By Chris Teale (Courtesy photo)
After just two years in existence, the T.C. Williams High School robotics team seems set for greatness, having finished second in a regional tournament and competed in district competition April 7-9.
The team is made up of 21 current and former science, technology, engineering and math students at the school involved in a wide variety of areas like programming, electrics and building. They are coached and mentored by local resident Dan Solomon, managing director of media company Litton Entertainment in D.C. Team members do their work on weekends at Tech Shop, a maker space in Crystal City.
Teams are given six weeks to design, build and test robots in a contest that changes each year. The competition is organized by international youth organization For Inspiration and Recognition of Science and Technology. There are two core values at its heart: gracious professionalism that embraces respect amid competition and so-called “coopetition,” which emphasizes both cooperation and competition between teams simultaneously.
Alliances at tournaments are formed between three teams, who each bring a robot to competition. A game is between two alliances, and last two minutes and 30 seconds, with alliances competing together throughout tournaments.
The Titans compete in the Chesapeake District against more than 100 local high schools, and last month finished second out of 40 teams in the FIRST Robotics Greater D.C. regional competition at Walt Whitman High School.
That took T.C. to the Chesapeake District Championships at the Xfinity Center at the University of Maryland, where it struggled due to communications issues with its robot. Despite the loss, the team is now ranked No. 44 out of 132 in the district, and members have dreams of a berth in the world championships if it can achieve further success next season.
The process of building, designing and competing is something that several team members said excited them, especially as it has very tangible results.
“Most of the things I do in school, when I finish the assignment I just see a number or a grade, and that’s all there is,” said sophomore Drew Fisher, one of the team’s programmers. “There’s no end product that I can be proud of. But with robotics, I can see all the work I’ve done. I can see all the work I’ve done with other people, and we have something that started out as a pile of metal pieces and it ends up being able to do a lot of really cool stuff.”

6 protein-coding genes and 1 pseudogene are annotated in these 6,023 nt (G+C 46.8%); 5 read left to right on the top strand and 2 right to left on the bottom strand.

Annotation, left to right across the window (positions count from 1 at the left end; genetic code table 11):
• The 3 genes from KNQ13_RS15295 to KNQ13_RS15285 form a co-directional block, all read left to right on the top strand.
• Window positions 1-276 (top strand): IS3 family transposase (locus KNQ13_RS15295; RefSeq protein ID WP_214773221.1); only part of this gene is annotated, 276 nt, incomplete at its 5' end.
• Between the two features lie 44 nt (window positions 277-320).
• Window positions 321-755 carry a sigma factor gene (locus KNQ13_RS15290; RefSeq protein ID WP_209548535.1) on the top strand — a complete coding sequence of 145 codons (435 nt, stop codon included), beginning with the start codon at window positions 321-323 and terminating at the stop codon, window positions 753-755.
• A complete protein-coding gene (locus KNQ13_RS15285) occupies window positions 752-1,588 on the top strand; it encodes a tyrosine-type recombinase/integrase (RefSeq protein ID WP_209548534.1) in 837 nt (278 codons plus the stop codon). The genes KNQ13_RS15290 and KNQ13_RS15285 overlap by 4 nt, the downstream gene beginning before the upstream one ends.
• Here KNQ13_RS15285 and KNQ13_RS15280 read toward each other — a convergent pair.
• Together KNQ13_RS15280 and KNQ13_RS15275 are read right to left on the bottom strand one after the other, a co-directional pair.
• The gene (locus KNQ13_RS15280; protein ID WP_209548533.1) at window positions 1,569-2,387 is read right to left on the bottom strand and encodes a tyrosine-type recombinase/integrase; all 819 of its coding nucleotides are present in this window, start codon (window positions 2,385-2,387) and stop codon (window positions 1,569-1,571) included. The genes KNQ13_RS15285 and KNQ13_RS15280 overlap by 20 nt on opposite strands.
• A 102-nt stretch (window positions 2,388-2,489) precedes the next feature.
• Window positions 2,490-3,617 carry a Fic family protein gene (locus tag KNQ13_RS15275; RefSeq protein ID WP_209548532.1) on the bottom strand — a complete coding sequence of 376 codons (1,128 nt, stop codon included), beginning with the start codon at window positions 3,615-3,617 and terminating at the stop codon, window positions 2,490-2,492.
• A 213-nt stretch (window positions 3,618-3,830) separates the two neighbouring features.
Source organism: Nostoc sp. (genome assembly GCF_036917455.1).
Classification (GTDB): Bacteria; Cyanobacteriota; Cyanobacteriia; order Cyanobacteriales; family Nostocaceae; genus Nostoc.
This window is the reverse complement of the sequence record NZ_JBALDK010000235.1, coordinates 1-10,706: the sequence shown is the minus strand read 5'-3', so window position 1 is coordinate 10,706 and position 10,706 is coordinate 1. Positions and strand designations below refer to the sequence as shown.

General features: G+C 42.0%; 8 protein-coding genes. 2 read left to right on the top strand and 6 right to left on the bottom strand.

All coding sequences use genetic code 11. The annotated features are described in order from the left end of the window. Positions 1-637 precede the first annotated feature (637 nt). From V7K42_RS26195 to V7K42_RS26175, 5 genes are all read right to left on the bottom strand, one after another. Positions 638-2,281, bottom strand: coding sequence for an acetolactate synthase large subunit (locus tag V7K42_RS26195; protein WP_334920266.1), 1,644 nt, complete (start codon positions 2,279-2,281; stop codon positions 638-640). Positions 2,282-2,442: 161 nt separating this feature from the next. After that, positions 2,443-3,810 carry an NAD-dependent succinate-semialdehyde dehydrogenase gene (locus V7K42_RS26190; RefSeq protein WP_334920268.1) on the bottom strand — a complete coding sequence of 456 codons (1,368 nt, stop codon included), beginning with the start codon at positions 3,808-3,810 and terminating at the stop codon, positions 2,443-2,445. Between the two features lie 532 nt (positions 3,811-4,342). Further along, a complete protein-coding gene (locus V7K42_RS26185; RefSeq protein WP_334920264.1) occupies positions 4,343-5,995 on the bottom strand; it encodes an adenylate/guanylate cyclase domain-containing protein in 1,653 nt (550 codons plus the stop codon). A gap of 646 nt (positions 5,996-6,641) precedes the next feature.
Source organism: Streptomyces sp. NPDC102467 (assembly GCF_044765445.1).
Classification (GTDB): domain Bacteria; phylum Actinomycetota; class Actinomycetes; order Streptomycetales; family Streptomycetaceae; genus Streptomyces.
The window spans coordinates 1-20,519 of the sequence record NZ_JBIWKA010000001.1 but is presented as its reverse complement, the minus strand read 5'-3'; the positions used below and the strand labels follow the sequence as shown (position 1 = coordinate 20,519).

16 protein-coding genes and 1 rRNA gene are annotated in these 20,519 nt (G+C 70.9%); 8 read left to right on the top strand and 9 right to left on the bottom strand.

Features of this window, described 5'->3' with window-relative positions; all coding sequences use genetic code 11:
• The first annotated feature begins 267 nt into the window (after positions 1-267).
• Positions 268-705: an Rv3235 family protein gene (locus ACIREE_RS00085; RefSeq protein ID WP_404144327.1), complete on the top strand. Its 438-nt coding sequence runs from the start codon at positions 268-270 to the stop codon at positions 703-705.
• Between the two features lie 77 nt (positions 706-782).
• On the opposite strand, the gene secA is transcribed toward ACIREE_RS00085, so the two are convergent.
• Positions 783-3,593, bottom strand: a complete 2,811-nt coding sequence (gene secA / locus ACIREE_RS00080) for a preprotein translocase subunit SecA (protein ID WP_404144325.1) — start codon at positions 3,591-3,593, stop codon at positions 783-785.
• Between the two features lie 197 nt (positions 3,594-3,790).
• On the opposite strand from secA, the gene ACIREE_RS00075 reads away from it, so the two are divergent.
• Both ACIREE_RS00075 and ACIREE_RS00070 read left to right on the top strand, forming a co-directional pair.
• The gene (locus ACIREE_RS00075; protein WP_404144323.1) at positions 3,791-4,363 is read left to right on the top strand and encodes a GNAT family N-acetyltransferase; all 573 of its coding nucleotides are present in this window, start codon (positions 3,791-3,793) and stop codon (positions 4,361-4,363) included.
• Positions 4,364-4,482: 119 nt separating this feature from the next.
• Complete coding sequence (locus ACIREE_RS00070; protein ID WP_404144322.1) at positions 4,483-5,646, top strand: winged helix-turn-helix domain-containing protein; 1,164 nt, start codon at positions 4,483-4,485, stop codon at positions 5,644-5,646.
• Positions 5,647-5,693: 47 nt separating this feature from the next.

At the district tournament, the game was entitled “FIRST Stronghold,” a medieval theme that required alliances to breach their opponent’s outer defenses and weaken their castle tower by catapulting plastic boulders into various targets. The outer defenses changed with each bout through audience selection. Points were scored for getting through those outer defenses and for scoring hits with boulders, while each alliance had to defend its own castle.
But building a robot is about so much more than the physical specimen, as several students are involved in the business side of operations. Sophomore Bryce Cook looked to raise money to fund the team, which operated on a budget of around $14,000 this year to fund tournament entry fees and other expenses.
Next year, Cook said he anticipates needing around $30,000 to cover entry to more high-profile events. The business team reaches out to local businesses, city council and the chamber of commerce for funds, and has plenty of other factors to consider in marketing.
“They code the robot and build it, but it’s up to the business team to make the money and get the money,” Cook said. “We send emails, we do marketing, and we have to think of how we want our robotics team to look as far as logos and T-shirts. We have to think about what we want to bring to competition, if we want to bring pins or brochures.”
The programming side presents its own challenges, especially as the code needs constant attention to ensure the robot functions as desired.
“With FIRST, I’ve been able to not only bring it in and make it real, I’ve been able to sort through so many different styles of programming, different ways of approaching a challenge, because the code I wrote for the robot wasn’t actually what I would consider finished until last Friday at district championships,” said junior Michael Morris, another programmer. “It was very much an iterative process. It’s a very trying process.”
Meanwhile, safety is a key point of emphasis at competitions. Junior Hillary Aguilar is one of those responsible for the team’s safety training both before and at competitions, with a safety manual provided to teams outlining how to stay safe.
Beyond building robots and making them work, team members have learned other valuable lessons they feel will stand them in good stead for the future.
“One of the most important things is that FIRST is more than robots,” said Fisher. “There’s the whole business aspect of it, and then there’s all these different things that go together in order to make this competition that seems to be centered around robots, but it’s really about working with other people, and it all prepares you for how it’s going to be in your life when you work for some company and you need to work with someone else.”